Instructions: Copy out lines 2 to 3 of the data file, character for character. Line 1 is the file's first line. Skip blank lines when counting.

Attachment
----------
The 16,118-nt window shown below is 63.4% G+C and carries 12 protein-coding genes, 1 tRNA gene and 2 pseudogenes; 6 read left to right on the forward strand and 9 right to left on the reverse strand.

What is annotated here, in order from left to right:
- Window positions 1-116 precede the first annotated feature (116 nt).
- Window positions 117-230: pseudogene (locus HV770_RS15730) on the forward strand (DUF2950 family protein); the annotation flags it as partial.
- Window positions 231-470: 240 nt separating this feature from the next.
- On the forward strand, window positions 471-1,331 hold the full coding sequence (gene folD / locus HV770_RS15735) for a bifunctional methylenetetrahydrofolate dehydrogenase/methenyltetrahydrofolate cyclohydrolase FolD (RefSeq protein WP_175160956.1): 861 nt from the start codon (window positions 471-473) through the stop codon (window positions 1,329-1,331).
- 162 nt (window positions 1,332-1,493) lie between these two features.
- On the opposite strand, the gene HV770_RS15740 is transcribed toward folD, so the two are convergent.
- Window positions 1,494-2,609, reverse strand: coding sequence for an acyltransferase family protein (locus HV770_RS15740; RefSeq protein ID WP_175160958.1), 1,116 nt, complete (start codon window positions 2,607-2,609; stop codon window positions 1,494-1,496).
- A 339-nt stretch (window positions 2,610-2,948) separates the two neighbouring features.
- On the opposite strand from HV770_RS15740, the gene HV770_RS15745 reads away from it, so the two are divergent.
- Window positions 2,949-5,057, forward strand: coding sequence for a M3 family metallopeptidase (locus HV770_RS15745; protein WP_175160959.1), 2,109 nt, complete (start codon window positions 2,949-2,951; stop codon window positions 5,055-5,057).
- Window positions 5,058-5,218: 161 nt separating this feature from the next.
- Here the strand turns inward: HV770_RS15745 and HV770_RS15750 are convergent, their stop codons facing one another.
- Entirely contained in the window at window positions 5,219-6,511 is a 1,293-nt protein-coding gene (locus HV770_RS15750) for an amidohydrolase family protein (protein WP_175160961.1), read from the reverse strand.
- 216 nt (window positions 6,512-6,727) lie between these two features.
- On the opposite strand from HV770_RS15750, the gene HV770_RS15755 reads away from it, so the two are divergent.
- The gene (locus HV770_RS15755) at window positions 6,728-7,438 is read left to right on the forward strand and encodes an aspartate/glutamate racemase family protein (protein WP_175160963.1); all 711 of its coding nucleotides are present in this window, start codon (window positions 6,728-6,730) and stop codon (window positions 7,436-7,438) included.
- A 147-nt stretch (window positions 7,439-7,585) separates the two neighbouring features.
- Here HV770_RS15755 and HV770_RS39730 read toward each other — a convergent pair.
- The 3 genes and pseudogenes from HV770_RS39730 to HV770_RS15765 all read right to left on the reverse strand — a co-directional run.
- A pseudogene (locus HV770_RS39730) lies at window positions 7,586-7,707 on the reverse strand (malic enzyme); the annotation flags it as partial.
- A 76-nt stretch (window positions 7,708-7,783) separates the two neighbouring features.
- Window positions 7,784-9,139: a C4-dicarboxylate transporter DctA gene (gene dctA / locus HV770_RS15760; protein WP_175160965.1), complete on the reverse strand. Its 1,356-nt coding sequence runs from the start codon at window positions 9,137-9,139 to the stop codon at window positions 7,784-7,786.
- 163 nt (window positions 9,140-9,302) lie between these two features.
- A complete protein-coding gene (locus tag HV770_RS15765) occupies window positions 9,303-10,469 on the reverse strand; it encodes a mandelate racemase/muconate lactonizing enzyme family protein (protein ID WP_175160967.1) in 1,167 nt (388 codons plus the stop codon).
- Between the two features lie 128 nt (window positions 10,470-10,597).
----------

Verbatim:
What is annotated here, in order from left to right:
- Window positions 1-116 precede the first annotated feature (116 nt).